Comment: Time for Edinburgh to re-think its Christmas celebrations

Edinburgh's Christmas & Hogmanay festivals are said to be worth more than �240m
Edinburgh's Christmas & Hogmanay festivals are said to be worth more than �240m

If you believe the hype, Edinburgh’s Christmas and Hogmanay celebrations are the greatest in the land.

The visitor numbers are spun quite brilliantly each year as the event is hailed a major success, and a revenue generator on a massive scale.

launch of Street of Light - George Street'Edinburgh

launch of Street of Light - George Street'Edinburgh

Edinburgh is my home city. Love the place.

I really want to fly the flag and tell folk the festive events live up to the all hype, and are all pure dead brilliant.

But, I can’t.

Rewind one month and I find myself at the market in Princes Street gardens for the second or third time. It is absolutely heaving. We concede defeat.

Trying to get near any of the stalls was like swimming against a high tide of human traffic, and the usual, disinterested stewards didn’t help – the guy standing at the ‘exit only’ sign with his hands stuffed in his pockets as folk piled in summed it up.

And, as for the stalls ... overpriced and drearily familiar is as kind as I can get.

There’s only so much gluhwein you can glug before feeling sick. Or skint ....

The magic the market genuinely had when it first arrived has long since been blunted by a sense we really have seen it all before; the same stalls selling the same stuff in the same place too.

In St Andrew’s Square the ice rink was left isolated after the stalls were shunted to the other end of George Street next to the Street of Light, while the spiegeltent went up to Festival Square.

All that did was stretch things out, and make more feel less.

The ‘Scottish market’ took all of two minutes to wheech round, and the Street of Light lacked a real ‘wow’ factor

It needed the interaction of live performances rather than a backing tape as the lights went on, and off, and on and off. The very fact we spent as much time enthralled by the rich, imaginative light display on the wall of Tiger Lily’s premises opposite it kinda summed it up.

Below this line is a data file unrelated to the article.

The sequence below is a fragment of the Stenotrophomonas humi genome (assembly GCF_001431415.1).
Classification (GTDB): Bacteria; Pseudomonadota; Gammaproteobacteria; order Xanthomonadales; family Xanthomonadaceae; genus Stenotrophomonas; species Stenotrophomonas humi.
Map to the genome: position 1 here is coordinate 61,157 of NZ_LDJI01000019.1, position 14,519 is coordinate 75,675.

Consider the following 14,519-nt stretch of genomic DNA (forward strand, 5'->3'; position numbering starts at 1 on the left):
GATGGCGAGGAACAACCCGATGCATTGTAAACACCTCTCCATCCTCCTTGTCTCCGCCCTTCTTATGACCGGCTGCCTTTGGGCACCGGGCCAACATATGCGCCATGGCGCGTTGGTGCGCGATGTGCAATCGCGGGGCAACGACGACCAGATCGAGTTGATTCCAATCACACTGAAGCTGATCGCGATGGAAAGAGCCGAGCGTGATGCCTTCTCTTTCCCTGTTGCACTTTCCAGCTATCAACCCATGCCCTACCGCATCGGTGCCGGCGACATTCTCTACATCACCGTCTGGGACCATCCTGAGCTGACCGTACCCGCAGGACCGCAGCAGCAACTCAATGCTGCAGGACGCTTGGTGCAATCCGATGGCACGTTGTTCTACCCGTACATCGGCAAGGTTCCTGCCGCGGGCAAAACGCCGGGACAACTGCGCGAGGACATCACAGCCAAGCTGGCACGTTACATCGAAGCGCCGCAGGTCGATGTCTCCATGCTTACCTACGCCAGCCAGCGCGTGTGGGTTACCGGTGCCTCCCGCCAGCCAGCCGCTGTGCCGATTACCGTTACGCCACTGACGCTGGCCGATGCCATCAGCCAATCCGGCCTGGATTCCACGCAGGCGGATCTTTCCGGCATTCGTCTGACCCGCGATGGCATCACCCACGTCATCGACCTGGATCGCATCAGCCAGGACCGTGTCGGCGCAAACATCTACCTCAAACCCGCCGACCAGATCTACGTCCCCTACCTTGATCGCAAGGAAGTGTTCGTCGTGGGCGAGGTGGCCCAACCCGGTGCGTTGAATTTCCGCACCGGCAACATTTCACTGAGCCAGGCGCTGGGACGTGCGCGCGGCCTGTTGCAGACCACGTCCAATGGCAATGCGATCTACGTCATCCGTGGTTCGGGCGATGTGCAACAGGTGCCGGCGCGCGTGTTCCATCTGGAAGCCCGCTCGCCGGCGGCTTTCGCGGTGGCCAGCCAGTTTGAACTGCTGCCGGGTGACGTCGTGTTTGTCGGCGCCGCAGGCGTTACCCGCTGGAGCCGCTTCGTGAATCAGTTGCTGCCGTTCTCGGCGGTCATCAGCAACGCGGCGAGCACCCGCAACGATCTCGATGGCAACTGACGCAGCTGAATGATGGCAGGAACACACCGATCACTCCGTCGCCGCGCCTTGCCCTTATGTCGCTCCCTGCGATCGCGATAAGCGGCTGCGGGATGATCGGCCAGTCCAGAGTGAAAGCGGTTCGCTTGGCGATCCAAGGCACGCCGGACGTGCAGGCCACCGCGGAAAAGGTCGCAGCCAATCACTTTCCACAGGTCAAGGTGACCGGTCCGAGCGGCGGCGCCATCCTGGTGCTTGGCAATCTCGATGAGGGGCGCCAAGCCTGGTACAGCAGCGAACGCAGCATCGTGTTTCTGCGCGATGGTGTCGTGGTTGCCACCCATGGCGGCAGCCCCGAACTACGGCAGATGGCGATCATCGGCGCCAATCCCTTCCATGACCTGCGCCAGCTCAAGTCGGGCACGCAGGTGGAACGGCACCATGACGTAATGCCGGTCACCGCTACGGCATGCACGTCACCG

True, I enjoyed walking round the city. I loved taking in the sights, the sounds and the atmosphere.

But I was still left with the feeling Edinburgh needs to tear it up and start again.

It’s been largely churning out the same attractions since the’90s – the star flyer? Yup, done it. Big wheel? Yup, tick – and seems content to bask in the smug PR rather than work to make the celebrations really special.

Take the torchlight procession. It used to be free. Now you gotta pay.

Always wanted to do it, so we stumped up and arrived at The Tron on a glorious December evening.

More than an hour later we had only just passed St Giles Cathedral. That’s a distance of maybe 100 yards.

Our torches remained unlit, while a DJ’s voice boomed ‘Happy Hogmanay!’’ with a frequency that curdled dark thoughts involving said torch.

The procession WAS a stunning spectacle, but we were so far back there was little time to drink in the stunning scene of tens of thousands of torches marching towards Calton Hill as we hoofed it down an empty Mound to play catch up. If only they’d had stewards with the spirit of the volunteers who made the London Olympics and Glasgow’s Commnonwealth Games; folk who interacted, smiled and kept everyone rolling along and added so much to the occasion.

We made it just in time to catch the fireworks. The thousands behind us didn’t.

Still who cares when the numbers make great headlines?

Well, I do.

Edinburgh’s a great city. It can, and should, do better.